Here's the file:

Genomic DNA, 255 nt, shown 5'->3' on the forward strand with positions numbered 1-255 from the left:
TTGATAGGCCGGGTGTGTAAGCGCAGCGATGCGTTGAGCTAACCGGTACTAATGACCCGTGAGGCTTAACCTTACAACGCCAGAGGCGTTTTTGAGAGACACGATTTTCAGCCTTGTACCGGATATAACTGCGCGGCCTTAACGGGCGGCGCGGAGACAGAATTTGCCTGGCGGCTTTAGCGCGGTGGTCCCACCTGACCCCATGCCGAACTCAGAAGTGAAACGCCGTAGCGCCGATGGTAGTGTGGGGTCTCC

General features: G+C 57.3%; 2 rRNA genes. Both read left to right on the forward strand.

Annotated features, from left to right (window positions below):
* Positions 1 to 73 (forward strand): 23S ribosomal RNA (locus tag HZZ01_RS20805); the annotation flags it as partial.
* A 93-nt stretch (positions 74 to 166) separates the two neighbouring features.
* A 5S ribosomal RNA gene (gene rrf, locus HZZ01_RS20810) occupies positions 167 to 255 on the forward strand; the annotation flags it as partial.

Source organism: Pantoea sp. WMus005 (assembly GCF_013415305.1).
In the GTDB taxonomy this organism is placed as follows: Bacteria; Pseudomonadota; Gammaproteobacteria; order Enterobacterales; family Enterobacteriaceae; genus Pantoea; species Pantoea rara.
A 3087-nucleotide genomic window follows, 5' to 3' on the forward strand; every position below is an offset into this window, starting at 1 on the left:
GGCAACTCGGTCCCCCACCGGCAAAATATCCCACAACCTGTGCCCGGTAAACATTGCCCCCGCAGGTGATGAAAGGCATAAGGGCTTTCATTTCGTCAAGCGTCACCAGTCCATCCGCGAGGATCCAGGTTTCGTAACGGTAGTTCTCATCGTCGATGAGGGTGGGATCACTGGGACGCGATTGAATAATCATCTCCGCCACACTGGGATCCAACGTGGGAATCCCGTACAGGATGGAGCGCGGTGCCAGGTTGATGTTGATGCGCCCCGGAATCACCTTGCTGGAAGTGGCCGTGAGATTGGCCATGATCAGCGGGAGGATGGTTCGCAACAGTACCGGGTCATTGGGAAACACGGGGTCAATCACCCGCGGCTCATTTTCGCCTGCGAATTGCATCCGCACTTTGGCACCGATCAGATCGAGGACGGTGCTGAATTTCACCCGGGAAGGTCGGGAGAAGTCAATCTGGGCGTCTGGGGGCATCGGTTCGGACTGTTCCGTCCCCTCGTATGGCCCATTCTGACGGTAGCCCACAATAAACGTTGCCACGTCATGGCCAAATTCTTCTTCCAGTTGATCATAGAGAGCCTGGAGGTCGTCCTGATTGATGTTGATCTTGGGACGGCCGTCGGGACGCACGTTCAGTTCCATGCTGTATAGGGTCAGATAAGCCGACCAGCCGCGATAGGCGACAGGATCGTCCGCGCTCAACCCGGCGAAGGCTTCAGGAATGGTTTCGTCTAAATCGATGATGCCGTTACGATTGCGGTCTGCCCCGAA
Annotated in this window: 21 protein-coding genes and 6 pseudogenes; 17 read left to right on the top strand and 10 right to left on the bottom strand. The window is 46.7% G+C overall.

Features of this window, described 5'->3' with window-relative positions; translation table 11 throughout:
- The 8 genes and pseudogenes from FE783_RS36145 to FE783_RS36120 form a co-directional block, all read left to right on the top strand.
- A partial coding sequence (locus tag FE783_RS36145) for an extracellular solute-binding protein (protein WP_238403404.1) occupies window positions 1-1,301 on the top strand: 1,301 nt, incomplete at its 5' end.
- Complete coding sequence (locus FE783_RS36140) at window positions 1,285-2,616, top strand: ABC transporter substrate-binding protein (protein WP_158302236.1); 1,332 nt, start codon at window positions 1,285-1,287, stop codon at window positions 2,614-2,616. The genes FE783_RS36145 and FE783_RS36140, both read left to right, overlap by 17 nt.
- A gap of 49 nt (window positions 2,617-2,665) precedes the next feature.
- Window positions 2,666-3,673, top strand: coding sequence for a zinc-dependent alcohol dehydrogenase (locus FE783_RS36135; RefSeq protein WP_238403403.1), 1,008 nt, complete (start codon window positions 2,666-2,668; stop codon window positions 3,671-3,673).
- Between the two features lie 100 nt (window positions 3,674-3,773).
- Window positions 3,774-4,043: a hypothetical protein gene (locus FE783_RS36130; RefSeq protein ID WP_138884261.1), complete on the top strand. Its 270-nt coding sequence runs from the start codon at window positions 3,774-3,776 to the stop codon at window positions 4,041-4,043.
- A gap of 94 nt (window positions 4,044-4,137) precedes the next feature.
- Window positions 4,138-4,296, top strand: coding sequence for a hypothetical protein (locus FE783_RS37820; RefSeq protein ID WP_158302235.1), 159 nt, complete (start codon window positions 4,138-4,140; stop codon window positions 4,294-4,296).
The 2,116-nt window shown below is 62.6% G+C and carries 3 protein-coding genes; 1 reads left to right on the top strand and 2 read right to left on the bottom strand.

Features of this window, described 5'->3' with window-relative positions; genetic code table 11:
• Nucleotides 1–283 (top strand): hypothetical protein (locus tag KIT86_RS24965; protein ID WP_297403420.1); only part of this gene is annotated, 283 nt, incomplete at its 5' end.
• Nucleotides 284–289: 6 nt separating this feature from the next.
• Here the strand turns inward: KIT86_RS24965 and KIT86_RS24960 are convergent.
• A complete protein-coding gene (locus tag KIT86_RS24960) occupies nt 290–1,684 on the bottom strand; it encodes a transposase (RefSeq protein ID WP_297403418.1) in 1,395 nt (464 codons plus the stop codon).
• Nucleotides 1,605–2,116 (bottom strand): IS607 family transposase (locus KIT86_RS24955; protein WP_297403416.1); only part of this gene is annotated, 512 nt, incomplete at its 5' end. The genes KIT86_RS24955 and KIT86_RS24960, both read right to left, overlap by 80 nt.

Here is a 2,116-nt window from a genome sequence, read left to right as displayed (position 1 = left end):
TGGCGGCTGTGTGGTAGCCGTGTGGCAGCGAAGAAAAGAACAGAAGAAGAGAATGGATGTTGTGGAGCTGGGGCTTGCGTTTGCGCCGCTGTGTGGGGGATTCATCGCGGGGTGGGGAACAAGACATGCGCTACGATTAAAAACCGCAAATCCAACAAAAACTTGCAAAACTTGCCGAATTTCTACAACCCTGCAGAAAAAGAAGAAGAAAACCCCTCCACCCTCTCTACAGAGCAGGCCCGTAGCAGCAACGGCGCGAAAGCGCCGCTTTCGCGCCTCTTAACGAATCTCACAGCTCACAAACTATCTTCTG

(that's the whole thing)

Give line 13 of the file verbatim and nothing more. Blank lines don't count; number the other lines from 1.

Features of this window, described 5'->3' with window-relative positions; translation table 11 throughout: